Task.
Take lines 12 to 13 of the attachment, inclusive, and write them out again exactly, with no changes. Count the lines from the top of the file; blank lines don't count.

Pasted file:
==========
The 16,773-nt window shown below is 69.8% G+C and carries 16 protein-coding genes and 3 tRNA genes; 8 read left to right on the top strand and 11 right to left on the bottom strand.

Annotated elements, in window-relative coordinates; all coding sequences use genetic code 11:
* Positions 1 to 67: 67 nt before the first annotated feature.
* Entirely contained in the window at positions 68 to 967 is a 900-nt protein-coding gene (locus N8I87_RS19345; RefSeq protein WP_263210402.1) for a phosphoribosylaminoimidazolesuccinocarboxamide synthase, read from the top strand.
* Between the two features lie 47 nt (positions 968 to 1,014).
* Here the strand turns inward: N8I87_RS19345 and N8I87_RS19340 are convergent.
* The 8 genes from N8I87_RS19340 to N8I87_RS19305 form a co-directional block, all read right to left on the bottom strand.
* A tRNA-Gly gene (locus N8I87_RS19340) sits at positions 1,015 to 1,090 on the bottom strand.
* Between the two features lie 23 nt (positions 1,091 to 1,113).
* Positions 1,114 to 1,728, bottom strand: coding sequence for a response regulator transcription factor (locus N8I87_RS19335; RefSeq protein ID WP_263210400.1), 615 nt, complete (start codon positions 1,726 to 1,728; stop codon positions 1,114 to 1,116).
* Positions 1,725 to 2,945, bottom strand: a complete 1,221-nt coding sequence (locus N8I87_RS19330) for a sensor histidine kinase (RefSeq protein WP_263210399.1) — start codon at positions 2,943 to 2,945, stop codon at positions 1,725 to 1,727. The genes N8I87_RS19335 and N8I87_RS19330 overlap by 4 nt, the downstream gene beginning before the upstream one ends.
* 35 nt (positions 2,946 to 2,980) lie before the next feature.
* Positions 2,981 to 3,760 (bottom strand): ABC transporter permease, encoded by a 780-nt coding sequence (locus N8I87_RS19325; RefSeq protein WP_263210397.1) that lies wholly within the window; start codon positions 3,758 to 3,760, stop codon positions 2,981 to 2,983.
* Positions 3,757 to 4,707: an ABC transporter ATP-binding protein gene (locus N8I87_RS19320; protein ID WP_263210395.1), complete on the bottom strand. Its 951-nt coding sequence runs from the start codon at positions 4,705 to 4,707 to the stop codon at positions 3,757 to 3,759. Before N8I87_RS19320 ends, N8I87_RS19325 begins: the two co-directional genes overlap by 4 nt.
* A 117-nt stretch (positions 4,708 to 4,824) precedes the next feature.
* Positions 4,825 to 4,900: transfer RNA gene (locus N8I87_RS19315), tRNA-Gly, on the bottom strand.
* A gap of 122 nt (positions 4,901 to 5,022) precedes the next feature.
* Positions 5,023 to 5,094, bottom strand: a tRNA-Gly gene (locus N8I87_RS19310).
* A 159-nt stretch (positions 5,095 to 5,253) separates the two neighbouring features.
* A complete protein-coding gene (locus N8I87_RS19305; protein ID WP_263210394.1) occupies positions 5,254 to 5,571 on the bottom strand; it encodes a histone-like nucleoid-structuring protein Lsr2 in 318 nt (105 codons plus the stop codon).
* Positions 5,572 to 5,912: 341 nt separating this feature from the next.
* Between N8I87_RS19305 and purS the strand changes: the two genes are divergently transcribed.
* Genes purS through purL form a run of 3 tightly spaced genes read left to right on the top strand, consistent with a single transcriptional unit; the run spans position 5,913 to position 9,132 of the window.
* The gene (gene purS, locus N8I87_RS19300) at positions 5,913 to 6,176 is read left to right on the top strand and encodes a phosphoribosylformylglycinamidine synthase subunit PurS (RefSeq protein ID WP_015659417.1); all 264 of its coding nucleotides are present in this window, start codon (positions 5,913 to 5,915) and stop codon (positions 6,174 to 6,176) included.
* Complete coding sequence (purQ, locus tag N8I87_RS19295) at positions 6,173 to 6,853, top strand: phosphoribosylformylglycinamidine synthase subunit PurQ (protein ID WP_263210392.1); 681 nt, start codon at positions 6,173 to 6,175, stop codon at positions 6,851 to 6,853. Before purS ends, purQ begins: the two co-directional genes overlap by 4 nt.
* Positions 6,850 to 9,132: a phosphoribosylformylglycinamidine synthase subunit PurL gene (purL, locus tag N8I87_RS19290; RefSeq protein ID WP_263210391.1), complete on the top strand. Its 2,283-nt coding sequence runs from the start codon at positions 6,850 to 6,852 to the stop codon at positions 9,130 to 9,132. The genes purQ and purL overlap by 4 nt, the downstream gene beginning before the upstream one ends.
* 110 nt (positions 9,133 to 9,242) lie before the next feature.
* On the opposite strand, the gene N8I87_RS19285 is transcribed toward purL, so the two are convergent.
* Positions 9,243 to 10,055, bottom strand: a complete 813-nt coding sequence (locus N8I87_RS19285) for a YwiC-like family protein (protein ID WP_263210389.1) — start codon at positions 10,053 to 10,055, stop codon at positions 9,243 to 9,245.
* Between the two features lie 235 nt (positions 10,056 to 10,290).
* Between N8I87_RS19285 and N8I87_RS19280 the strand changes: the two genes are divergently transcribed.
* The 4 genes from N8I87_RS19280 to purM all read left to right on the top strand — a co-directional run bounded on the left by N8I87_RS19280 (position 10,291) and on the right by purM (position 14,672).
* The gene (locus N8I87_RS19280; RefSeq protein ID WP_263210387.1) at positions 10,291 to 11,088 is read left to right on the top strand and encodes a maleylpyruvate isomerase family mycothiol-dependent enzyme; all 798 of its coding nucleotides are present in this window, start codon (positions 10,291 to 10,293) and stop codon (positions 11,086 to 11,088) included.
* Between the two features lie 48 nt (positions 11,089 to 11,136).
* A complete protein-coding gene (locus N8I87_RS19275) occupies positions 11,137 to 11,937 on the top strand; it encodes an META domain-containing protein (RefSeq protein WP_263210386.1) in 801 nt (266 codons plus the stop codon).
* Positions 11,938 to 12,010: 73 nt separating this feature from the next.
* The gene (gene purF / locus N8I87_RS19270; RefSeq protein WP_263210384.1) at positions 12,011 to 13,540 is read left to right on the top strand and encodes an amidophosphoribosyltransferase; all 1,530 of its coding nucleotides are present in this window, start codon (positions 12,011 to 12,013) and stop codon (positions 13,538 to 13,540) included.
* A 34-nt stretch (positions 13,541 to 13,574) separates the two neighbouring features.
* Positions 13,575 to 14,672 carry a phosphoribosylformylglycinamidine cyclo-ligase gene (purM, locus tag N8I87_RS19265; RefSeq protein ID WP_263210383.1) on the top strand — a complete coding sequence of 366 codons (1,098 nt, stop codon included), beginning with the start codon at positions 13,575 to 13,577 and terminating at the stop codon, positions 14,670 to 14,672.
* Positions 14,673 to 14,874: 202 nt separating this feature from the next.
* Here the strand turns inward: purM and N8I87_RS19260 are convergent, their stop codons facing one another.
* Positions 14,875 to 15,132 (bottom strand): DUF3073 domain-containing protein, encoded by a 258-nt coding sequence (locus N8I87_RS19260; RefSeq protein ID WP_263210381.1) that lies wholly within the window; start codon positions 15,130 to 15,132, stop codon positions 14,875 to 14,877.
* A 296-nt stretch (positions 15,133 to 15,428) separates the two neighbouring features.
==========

* 35 nt (positions 2,946 to 2,980) lie before the next feature.
* Positions 2,981 to 3,760 (bottom strand): ABC transporter permease, encoded by a 780-nt coding sequence (locus N8I87_RS19325; RefSeq protein WP_263210397.1) that lies wholly within the window; start codon positions 3,758 to 3,760, stop codon positions 2,981 to 2,983.